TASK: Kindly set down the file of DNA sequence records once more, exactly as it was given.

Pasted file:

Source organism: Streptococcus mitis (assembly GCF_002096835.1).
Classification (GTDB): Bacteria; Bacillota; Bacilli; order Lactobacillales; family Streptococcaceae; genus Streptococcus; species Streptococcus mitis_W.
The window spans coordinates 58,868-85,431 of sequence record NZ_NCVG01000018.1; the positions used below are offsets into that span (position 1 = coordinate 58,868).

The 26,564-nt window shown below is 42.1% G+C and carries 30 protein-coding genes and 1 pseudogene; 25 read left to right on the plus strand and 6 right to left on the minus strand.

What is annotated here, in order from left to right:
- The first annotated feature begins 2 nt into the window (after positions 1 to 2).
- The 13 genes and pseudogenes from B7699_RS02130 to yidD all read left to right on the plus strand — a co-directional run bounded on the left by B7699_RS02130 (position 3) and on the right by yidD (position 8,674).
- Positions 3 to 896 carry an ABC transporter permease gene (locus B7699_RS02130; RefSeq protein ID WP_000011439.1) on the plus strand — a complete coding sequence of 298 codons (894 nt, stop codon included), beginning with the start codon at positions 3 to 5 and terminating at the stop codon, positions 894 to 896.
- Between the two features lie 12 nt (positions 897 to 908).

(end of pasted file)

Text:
Source organism: Streptococcus mitis (assembly GCF_002096835.1).
Classification (GTDB): Bacteria; Bacillota; Bacilli; order Lactobacillales; family Streptococcaceae; genus Streptococcus; species Streptococcus mitis_W.
The window spans coordinates 58,868-85,431 of sequence record NZ_NCVG01000018.1; the positions used below are offsets into that span (position 1 = coordinate 58,868).

The 26,564-nt window shown below is 42.1% G+C and carries 30 protein-coding genes and 1 pseudogene; 25 read left to right on the plus strand and 6 right to left on the minus strand.

What is annotated here, in order from left to right:
- The first annotated feature begins 2 nt into the window (after positions 1 to 2).
- The 13 genes and pseudogenes from B7699_RS02130 to yidD all read left to right on the plus strand — a co-directional run bounded on the left by B7699_RS02130 (position 3) and on the right by yidD (position 8,674).
- Positions 3 to 896 carry an ABC transporter permease gene (locus B7699_RS02130; RefSeq protein ID WP_000011439.1) on the plus strand — a complete coding sequence of 298 codons (894 nt, stop codon included), beginning with the start codon at positions 3 to 5 and terminating at the stop codon, positions 894 to 896.
- Between the two features lie 12 nt (positions 897 to 908).